Skip to Main Content
Your organization might have access to this article on the publisher's site. To check, click on this link:http://dx.doi.org/+10.1063/1.4730340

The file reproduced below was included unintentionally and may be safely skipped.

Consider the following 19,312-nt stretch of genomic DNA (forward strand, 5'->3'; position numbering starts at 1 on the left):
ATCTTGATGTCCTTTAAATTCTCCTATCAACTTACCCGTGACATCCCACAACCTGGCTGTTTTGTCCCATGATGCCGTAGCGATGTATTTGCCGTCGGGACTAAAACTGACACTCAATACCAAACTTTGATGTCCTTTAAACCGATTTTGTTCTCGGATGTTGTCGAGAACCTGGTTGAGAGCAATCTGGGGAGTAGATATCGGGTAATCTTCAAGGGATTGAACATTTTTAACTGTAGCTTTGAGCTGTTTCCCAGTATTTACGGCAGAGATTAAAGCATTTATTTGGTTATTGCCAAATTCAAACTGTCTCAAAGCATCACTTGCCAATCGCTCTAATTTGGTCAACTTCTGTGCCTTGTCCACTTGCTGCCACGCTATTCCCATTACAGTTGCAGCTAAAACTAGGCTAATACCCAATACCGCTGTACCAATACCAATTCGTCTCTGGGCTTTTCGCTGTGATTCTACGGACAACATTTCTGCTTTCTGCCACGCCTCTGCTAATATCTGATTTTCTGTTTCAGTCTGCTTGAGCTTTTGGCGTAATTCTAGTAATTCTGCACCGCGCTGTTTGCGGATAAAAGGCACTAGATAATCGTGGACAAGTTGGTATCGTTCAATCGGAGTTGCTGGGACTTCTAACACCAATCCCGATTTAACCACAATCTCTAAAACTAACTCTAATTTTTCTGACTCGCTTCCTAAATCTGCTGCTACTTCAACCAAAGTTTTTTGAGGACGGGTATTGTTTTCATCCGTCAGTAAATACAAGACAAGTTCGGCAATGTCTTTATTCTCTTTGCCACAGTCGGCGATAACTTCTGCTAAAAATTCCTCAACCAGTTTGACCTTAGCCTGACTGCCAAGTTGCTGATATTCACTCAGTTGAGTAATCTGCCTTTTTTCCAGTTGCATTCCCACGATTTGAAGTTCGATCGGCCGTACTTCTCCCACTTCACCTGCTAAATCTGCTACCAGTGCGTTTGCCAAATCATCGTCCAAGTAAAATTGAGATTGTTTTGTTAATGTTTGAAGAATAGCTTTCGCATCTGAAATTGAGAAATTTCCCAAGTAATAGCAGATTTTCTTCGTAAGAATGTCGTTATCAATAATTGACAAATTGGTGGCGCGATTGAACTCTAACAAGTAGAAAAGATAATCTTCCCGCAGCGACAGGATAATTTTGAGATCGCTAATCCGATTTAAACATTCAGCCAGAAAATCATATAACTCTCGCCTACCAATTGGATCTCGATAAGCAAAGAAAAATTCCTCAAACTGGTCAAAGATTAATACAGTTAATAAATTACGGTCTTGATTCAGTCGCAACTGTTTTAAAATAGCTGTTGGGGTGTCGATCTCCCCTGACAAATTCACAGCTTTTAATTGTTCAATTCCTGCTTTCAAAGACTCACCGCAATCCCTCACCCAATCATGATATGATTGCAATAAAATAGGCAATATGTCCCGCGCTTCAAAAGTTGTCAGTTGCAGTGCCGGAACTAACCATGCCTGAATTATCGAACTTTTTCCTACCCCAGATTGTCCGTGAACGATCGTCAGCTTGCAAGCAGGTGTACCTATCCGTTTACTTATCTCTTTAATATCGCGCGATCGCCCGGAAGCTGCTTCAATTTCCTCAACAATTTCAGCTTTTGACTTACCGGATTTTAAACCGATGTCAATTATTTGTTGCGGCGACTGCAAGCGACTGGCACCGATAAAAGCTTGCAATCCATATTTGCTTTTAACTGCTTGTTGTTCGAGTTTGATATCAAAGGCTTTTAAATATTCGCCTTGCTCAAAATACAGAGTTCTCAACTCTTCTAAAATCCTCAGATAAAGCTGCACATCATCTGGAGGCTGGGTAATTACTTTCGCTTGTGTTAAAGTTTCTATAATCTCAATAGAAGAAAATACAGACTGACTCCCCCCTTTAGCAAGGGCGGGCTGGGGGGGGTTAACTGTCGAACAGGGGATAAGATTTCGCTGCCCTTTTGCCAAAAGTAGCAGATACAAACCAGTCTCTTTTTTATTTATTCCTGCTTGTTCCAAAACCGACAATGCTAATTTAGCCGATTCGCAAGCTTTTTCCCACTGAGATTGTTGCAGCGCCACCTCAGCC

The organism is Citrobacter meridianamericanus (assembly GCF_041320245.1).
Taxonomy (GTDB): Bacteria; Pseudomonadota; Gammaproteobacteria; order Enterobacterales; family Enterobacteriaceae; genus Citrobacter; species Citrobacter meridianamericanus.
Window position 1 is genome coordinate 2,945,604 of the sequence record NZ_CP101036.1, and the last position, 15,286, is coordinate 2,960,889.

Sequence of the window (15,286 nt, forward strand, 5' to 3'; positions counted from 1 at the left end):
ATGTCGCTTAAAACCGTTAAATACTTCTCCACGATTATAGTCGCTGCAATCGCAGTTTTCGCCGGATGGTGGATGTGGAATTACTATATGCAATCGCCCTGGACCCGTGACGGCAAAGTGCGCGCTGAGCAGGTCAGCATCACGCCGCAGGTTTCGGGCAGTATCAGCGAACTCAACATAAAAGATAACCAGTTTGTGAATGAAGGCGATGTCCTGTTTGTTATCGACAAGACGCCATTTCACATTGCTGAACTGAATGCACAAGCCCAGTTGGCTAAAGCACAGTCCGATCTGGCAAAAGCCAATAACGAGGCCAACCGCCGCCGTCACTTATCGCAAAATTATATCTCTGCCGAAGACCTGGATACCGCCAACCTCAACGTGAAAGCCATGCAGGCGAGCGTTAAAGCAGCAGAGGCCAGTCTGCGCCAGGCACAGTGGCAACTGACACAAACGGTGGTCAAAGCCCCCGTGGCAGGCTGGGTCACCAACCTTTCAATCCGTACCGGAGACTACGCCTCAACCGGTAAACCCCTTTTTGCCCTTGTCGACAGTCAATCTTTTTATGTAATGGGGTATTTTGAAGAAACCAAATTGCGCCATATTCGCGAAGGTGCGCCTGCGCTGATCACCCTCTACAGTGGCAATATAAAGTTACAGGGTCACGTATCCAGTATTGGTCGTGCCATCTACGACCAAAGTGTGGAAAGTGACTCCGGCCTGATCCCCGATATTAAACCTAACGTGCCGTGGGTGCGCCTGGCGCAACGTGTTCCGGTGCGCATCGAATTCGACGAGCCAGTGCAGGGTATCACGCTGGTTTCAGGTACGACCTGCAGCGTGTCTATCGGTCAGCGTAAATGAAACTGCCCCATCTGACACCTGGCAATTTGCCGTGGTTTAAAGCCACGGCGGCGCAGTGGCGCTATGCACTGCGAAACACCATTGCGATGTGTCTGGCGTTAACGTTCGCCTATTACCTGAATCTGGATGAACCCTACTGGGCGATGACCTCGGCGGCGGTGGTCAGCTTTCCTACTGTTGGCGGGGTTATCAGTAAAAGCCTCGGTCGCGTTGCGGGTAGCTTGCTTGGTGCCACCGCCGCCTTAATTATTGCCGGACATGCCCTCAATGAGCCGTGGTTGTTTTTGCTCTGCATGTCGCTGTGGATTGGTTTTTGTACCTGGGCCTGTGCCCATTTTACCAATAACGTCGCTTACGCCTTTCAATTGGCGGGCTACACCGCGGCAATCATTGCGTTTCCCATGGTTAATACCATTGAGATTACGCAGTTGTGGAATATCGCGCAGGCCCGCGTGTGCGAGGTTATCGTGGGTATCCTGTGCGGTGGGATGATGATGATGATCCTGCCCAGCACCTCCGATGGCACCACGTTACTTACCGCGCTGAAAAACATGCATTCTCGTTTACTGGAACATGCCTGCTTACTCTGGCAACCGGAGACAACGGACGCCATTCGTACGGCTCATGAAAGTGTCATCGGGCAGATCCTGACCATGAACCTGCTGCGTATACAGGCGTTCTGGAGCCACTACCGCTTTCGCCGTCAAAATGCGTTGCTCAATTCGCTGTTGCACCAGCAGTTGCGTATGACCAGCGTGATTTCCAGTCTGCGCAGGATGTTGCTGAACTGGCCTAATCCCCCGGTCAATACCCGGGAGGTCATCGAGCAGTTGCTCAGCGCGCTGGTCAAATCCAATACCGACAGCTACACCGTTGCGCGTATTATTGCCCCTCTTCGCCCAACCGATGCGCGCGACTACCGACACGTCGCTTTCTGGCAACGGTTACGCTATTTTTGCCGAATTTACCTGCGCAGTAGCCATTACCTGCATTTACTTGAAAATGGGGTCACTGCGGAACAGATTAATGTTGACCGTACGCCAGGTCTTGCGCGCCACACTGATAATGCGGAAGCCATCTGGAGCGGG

Some recently developed Hall thrusters utilize a magnetic field configuration in which the field lines penetrate the thruster walls at a high incidence angle. This so-called magnetic lens leads to an electric field pointing away from the walls, which is expected to reduce ion losses and improve thruster efficiency. This configuration also introduces an interesting behavior in the sheath formation. At sufficiently large angles, ions are repelled from the wall, and sheath collapse is expected. We use a plasma simulation code to investigate this phenomenon in detail. We consider the role of the magnetic field incidence angle, secondary electron emission, and a magnetic mirror. Numerical study confirms the theoretical predictions, and at large angles, ions are seen to turn away from the wall. We also consider the role of the magnetic field geometry on ion wall flux and channel erosion, and observe reduction in both quantities as the magnetic field incidence angle is increased.